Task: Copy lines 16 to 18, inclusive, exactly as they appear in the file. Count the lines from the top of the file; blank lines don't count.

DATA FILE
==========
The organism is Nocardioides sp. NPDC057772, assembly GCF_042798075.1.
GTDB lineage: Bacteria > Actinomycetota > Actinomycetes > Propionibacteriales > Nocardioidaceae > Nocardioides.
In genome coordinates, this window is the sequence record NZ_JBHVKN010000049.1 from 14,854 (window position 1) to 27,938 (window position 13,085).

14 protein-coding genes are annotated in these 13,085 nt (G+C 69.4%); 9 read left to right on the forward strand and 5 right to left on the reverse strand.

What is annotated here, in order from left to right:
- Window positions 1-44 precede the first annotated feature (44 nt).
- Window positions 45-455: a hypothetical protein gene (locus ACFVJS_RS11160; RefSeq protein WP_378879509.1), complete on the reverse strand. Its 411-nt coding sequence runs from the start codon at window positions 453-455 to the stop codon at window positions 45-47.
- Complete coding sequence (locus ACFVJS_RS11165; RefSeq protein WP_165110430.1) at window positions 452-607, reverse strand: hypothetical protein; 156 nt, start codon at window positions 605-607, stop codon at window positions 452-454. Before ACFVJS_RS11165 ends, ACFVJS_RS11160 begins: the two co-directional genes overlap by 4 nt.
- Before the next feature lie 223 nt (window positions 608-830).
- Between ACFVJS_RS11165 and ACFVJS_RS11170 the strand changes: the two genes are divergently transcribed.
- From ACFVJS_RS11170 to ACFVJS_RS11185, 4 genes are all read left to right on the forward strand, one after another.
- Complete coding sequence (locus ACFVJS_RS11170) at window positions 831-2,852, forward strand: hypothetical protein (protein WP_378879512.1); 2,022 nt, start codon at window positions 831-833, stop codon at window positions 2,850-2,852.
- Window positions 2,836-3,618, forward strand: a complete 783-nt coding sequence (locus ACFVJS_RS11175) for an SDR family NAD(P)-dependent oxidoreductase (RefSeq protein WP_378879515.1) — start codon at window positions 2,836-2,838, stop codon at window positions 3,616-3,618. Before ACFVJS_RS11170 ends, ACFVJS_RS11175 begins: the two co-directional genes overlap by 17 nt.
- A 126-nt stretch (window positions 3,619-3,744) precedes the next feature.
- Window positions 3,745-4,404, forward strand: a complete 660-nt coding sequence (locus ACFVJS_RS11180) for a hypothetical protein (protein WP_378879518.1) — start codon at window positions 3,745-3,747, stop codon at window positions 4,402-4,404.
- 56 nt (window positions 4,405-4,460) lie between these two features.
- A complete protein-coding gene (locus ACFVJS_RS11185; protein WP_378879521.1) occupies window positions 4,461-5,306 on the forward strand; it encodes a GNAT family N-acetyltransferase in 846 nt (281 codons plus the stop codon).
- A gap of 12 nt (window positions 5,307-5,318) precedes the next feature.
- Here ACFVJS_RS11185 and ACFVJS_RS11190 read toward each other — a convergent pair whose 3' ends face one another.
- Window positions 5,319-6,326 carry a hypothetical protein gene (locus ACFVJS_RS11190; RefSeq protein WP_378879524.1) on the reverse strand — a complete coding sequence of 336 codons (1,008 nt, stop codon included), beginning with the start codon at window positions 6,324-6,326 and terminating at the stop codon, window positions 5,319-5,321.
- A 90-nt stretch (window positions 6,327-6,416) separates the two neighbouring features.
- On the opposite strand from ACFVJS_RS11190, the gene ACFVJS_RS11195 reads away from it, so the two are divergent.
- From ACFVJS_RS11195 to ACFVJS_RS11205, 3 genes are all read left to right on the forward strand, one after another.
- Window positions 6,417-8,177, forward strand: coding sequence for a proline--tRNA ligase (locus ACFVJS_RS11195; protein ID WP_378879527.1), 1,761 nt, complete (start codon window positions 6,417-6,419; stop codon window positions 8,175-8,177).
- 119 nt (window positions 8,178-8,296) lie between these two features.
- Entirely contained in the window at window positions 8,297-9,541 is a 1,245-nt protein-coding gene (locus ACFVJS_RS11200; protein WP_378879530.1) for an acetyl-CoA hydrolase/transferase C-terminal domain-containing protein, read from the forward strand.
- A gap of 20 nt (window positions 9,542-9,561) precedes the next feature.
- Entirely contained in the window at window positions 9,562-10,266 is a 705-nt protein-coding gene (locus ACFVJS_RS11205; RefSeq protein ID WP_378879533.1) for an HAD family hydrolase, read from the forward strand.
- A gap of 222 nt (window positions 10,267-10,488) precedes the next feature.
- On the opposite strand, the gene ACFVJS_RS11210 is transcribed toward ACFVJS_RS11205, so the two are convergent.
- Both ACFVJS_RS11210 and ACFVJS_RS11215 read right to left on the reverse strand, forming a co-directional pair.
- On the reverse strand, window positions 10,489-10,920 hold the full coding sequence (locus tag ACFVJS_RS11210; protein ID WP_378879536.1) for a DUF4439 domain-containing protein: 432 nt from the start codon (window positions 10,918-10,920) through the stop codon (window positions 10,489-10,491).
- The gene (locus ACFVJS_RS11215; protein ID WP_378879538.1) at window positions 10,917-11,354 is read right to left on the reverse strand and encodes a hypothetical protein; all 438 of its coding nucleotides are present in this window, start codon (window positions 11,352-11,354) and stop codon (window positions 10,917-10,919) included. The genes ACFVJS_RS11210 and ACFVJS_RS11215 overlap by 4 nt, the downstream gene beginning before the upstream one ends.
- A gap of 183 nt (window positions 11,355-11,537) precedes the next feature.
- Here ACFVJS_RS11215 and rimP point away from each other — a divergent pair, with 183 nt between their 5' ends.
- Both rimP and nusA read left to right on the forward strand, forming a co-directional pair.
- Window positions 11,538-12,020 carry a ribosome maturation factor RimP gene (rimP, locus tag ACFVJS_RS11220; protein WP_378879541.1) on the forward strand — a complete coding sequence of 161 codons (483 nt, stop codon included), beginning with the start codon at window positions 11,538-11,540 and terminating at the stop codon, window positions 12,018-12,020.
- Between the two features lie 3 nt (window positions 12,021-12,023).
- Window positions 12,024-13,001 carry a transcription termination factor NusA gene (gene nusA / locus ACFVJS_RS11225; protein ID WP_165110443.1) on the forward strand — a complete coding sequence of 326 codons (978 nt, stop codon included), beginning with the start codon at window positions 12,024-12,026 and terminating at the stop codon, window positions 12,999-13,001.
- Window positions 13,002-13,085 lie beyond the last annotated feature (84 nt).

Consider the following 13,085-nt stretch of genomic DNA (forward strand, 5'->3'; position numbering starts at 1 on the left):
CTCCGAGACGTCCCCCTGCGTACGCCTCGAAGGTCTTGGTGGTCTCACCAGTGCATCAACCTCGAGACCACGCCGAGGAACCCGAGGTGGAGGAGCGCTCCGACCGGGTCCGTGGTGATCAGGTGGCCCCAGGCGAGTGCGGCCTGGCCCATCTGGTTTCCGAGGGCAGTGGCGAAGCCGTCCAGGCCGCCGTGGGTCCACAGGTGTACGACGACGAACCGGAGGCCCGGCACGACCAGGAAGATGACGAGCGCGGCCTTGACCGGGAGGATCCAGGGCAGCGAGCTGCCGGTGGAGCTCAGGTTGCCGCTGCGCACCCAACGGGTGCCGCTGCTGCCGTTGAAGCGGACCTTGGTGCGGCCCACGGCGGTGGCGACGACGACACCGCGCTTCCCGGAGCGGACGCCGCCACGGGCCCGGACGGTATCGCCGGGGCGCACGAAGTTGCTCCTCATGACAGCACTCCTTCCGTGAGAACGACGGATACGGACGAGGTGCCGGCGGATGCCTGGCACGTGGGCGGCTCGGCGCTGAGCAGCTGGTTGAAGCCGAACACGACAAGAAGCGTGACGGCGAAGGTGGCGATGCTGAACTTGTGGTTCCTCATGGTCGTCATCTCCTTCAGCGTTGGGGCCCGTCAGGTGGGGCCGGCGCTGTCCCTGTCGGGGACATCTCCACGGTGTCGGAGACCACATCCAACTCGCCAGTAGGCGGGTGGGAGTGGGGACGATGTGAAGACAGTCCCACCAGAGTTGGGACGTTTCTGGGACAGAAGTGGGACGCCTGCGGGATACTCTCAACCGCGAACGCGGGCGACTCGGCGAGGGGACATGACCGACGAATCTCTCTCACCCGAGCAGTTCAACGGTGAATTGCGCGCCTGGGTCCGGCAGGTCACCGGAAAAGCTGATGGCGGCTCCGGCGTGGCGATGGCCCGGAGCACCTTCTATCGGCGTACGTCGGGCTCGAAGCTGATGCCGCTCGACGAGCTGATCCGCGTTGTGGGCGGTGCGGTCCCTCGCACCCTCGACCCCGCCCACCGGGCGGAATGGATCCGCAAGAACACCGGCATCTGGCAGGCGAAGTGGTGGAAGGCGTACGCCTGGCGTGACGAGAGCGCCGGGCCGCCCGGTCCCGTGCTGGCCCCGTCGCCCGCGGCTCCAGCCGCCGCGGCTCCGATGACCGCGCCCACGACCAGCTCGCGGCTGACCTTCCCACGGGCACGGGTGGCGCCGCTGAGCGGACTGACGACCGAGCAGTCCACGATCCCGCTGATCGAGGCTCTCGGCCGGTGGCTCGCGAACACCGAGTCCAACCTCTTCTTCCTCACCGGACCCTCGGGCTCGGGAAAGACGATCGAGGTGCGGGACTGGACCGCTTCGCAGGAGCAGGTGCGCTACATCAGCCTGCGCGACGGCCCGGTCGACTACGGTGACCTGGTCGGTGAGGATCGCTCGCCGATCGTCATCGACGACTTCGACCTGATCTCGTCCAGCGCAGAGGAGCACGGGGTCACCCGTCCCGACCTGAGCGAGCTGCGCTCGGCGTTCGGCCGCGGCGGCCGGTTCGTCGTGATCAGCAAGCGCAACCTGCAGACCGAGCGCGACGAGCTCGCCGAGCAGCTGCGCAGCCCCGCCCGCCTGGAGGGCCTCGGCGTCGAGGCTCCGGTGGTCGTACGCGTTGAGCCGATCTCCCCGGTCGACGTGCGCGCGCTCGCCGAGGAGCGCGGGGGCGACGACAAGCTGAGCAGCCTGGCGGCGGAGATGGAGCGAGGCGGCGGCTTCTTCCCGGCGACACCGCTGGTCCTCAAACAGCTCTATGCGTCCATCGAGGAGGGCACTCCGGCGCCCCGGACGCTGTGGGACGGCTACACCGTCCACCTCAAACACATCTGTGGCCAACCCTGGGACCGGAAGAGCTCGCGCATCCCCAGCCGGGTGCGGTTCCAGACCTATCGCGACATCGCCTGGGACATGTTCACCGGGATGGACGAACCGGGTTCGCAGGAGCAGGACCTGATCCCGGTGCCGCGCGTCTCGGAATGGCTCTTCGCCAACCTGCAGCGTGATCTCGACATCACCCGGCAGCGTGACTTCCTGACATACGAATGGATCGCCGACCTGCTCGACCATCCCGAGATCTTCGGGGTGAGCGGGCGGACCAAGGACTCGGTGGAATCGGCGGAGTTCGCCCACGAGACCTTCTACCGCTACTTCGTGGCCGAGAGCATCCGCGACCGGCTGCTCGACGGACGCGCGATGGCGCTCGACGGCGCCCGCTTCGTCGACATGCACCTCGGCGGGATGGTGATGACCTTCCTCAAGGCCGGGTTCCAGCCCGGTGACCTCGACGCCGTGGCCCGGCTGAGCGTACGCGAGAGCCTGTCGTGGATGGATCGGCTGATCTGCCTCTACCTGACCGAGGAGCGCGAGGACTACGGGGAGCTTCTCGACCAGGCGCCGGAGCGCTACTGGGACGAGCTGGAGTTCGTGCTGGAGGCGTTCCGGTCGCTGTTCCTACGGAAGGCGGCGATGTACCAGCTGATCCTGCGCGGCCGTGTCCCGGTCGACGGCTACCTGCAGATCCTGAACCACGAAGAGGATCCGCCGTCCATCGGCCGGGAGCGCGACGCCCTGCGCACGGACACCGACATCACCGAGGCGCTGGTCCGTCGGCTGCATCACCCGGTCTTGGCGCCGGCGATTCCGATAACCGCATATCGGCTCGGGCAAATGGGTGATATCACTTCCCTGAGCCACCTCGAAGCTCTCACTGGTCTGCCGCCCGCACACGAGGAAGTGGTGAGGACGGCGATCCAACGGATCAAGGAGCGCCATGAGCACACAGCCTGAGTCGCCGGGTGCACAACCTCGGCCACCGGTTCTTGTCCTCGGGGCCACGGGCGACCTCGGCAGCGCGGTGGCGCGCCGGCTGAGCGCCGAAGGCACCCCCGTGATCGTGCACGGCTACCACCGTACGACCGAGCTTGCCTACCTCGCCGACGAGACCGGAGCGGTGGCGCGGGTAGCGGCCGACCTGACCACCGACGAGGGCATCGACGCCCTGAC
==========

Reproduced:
- 56 nt (window positions 4,405-4,460) lie between these two features.
- A complete protein-coding gene (locus ACFVJS_RS11185; protein WP_378879521.1) occupies window positions 4,461-5,306 on the forward strand; it encodes a GNAT family N-acetyltransferase in 846 nt (281 codons plus the stop codon).
- A gap of 12 nt (window positions 5,307-5,318) precedes the next feature.